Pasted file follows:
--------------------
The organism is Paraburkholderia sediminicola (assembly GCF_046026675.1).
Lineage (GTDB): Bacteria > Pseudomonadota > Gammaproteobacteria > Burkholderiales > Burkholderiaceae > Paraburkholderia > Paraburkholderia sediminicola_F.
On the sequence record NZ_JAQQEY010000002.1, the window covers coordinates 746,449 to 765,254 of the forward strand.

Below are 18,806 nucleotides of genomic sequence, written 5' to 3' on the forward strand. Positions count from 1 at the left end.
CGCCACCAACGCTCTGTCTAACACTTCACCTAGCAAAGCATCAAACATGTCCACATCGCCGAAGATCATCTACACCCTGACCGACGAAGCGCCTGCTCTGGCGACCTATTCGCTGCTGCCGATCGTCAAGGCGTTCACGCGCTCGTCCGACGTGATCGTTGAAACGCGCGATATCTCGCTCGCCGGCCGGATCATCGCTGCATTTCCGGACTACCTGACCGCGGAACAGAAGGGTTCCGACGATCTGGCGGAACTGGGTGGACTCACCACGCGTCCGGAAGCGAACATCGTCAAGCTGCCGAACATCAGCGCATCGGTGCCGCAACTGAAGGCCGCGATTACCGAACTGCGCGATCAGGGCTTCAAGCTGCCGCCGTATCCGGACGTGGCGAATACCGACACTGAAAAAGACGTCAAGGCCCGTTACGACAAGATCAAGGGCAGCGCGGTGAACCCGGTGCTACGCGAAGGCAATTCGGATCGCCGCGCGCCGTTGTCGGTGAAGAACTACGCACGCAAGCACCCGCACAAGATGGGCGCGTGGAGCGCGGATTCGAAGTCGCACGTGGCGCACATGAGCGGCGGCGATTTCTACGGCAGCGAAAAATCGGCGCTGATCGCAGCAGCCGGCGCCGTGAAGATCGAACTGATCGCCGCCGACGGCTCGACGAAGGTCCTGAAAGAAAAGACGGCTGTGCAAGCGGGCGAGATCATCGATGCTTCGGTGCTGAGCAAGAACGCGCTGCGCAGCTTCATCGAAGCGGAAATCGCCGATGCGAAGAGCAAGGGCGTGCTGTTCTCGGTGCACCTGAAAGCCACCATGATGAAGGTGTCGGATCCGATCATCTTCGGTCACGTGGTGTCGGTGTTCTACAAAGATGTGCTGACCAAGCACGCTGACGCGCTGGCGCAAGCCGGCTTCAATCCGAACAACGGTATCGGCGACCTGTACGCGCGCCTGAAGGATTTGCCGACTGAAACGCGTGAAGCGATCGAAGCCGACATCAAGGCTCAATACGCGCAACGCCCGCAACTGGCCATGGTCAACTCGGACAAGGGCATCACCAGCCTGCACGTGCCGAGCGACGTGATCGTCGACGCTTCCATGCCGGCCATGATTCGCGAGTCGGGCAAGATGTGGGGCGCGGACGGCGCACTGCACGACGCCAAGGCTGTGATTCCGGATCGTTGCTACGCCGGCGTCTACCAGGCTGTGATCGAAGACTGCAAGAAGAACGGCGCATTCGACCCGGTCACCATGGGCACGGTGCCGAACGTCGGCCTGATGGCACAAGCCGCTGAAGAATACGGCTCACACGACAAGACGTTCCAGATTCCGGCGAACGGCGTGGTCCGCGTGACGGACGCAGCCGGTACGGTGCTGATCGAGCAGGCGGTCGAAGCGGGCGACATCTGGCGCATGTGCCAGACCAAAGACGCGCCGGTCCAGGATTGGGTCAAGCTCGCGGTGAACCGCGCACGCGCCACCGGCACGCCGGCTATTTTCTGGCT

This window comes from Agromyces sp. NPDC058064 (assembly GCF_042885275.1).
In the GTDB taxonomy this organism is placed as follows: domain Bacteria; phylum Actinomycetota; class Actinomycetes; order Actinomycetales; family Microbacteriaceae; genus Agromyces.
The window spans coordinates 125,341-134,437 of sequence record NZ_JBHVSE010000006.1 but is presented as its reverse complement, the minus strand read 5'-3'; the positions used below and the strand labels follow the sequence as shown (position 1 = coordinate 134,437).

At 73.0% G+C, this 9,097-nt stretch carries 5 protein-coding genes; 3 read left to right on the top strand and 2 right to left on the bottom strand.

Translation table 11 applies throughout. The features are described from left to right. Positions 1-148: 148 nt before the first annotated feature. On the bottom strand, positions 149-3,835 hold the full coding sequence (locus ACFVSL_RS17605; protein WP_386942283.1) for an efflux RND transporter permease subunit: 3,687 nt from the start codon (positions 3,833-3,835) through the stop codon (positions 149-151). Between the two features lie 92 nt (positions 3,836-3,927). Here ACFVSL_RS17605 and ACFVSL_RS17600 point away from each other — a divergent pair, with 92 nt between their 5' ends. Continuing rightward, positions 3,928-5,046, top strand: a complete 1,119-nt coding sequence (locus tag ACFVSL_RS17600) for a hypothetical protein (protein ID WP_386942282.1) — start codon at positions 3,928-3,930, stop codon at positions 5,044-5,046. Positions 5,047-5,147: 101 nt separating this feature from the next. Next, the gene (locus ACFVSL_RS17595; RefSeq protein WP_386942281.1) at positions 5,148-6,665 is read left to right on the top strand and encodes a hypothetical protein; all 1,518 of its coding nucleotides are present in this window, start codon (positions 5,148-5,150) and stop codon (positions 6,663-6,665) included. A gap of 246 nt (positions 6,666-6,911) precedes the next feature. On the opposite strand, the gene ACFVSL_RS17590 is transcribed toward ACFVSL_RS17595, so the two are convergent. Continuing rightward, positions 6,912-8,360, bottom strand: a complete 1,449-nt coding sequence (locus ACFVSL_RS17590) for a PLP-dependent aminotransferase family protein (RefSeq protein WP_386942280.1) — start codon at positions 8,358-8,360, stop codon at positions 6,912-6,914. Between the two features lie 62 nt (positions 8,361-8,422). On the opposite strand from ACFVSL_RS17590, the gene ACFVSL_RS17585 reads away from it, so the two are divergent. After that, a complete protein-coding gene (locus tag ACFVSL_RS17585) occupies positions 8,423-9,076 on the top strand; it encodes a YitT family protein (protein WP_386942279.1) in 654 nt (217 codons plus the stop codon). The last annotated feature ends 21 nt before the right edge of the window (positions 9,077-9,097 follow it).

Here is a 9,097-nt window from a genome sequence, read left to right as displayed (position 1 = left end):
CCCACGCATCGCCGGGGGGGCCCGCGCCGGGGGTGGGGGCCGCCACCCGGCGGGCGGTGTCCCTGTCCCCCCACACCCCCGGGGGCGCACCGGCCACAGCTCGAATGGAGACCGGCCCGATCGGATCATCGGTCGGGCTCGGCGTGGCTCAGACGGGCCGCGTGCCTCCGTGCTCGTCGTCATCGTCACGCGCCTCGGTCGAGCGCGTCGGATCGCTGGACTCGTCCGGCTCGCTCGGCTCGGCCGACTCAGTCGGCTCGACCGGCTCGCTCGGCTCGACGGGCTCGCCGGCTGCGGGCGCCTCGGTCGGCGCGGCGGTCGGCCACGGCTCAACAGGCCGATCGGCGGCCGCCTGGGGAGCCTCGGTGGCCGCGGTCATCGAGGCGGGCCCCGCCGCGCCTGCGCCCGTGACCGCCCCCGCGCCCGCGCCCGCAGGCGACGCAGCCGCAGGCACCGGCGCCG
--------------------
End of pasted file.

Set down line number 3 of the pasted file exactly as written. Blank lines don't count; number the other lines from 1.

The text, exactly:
On the sequence record NZ_JAQQEY010000002.1, the window covers coordinates 746,449 to 765,254 of the forward strand.